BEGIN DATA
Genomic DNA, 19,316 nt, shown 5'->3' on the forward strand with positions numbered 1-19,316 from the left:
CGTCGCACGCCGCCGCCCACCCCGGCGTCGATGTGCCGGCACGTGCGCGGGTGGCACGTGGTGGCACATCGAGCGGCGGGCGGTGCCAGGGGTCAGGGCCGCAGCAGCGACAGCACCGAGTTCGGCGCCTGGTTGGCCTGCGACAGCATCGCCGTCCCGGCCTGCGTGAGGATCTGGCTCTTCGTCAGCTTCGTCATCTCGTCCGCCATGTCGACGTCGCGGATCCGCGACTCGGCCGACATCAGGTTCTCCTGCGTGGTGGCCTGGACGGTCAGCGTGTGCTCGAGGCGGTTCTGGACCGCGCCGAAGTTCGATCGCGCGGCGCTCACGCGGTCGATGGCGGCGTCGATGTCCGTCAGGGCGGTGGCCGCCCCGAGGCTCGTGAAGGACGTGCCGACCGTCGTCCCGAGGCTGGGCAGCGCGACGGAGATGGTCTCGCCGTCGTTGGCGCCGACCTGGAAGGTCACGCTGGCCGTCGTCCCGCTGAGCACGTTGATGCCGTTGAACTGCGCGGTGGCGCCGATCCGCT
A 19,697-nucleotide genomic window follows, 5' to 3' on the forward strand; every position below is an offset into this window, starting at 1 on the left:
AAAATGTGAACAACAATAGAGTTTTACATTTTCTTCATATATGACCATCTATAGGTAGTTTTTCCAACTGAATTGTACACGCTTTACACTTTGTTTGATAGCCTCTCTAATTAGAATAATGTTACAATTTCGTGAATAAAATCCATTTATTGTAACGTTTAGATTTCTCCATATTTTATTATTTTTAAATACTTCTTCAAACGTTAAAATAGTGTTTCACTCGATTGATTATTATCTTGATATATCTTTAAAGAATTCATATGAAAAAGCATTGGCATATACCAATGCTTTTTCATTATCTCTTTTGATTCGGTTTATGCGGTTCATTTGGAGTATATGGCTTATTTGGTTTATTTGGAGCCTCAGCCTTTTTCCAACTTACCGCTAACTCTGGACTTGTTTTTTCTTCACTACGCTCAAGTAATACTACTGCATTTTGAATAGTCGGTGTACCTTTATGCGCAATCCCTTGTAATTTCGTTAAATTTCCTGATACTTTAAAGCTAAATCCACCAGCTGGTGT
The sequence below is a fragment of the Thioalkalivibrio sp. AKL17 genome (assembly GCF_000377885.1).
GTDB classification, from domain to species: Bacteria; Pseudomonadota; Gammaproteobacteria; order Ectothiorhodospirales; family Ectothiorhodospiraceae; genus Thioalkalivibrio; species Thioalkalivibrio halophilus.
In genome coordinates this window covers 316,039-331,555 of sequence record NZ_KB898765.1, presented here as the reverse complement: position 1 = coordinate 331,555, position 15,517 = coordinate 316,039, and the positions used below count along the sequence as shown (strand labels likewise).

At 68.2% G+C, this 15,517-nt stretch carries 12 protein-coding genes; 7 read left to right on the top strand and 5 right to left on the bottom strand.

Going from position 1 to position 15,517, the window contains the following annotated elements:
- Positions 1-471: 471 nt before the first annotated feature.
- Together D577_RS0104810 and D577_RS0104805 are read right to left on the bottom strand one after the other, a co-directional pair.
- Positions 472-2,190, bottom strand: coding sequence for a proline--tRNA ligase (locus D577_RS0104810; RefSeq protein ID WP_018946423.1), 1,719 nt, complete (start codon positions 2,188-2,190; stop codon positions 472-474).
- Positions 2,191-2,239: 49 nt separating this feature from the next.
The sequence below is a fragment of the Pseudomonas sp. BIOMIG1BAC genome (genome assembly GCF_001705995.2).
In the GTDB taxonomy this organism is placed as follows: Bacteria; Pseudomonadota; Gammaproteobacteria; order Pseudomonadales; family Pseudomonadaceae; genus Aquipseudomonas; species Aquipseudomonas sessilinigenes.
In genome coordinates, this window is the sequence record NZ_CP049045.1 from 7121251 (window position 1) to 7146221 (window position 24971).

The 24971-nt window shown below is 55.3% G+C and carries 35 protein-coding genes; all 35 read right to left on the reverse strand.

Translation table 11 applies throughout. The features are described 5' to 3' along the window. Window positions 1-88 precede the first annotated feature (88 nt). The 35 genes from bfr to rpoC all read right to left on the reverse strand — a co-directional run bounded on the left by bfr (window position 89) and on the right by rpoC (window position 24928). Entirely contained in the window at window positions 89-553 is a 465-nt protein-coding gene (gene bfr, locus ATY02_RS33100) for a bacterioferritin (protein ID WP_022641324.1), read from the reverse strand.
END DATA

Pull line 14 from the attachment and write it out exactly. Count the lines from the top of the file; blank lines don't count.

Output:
The sequence below is a fragment of the Pseudomonas sp. BIOMIG1BAC genome (genome assembly GCF_001705995.2).